Scientists Develop Drug That Prevents Spread of HIV, Study Reveals

by Grace Carr


Scientists reported that an antiretroviral drug prevented the spread of HIV in 1,000 sexually active homosexual couples, according to an eight-year study conducted in Europe.

The authors published their findings in the Lancet medical journal Thursday, Reuters reported. Researchers followed 1,000 couples, each composed of one HIV-positive partner and one HIV-negative partner. The couples were sexually active and did not use condoms during intercourse, according to the researchers. Despite a lack of protection, none of the HIV-negative men reportedly contracted HIV.

The HIV-positive men underwent antiretroviral therapy to suppress the AIDS virus, allowing them to engage in intercourse without transmitting the virus.

HIV is a virus spread through bodily fluids that attacks the immune system, specifically CD4 cells, according to Over time, the virus renders the body unable to fend off infections and disease. HIV is largely spread through sexual intercourse and shared syringe use. Mothers can, however, spread the virus to their babies by breast-feeding.

The researchers followed the couples for eight years and found that no HIV-negative men contracted HIV from their partners taking antiretroviral drugs. The scientists estimate that the treatment prevented approximately 472 HIV transmissions over eight years, according to Reuters.

“Our findings provide conclusive evidence for gay men that the risk of HIV transmission with suppressive ART is zero,” University College London professor and co-head of the research, Alison Rodger, said, Reuters reported.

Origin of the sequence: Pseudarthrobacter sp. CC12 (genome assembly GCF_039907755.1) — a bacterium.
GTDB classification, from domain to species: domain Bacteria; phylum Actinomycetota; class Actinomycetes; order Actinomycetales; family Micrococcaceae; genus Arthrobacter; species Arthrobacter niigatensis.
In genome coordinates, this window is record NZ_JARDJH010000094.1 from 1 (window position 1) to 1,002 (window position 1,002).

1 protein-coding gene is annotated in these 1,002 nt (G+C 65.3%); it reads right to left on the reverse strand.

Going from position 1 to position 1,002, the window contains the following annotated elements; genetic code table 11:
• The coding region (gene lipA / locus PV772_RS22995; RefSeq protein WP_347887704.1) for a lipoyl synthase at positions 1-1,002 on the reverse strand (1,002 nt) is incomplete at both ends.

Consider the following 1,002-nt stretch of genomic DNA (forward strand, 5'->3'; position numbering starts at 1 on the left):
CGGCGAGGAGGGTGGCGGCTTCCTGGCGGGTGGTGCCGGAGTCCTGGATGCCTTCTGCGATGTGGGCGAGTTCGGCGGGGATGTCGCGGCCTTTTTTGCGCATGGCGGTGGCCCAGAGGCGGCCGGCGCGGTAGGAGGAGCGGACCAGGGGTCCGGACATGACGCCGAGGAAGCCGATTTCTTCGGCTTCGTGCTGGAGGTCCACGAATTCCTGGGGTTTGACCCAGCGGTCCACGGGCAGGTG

Fifteen HIV-negative men did contract the virus over the eight years of follow-up, but researchers determined they all contracted the virus from another sexual partner not taking antiretroviral drugs, according to Reuters.

The study comes after a second individual suffering from HIV was reportedly cured, The New York Times reported March 4.

Twelve years after doctors cured an HIV-positive patient for the first time, a second patient was declared to be in “long-term remission” after receiving a bone-marrow transplant that appeared able to cure both his cancer and HIV.

President Donald Trump tweeted March 5 about a cure for HIV.

Timothy Ray Brown, 52, was the first HIV-positive patient to be cured of the virus. Brown had cancer and was cured of both sicknesses with a bone marrow transplant, The NYT reported. Following multiple transplants and a slew of immunosuppressive drugs, Brown was placed into an induced coma and nearly died before he eventually recovered and was cured.

The second anonymous patient — dubbed the “London patient” — received a bone-marrow transplant to treat his Hodgkin’s lymphoma along with immunosuppressive drugs. His treatment and suffering was far less intense than Brown’s, according to The NYT. The patient ceased taking medication to treat HIV in September 2017 and has been in remission since.

Over 77 million people have contracted HIV since the beginning of the AIDS epidemic in the 1980s and approximately half of them died thereafter, according to Reuters.

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Grace Carr is a reporter for the Daily Caller News Foundation. Follow Grace on Twitter.
Photo “HIV Prevention” by Petty Officer 1st Class Marie Montez.








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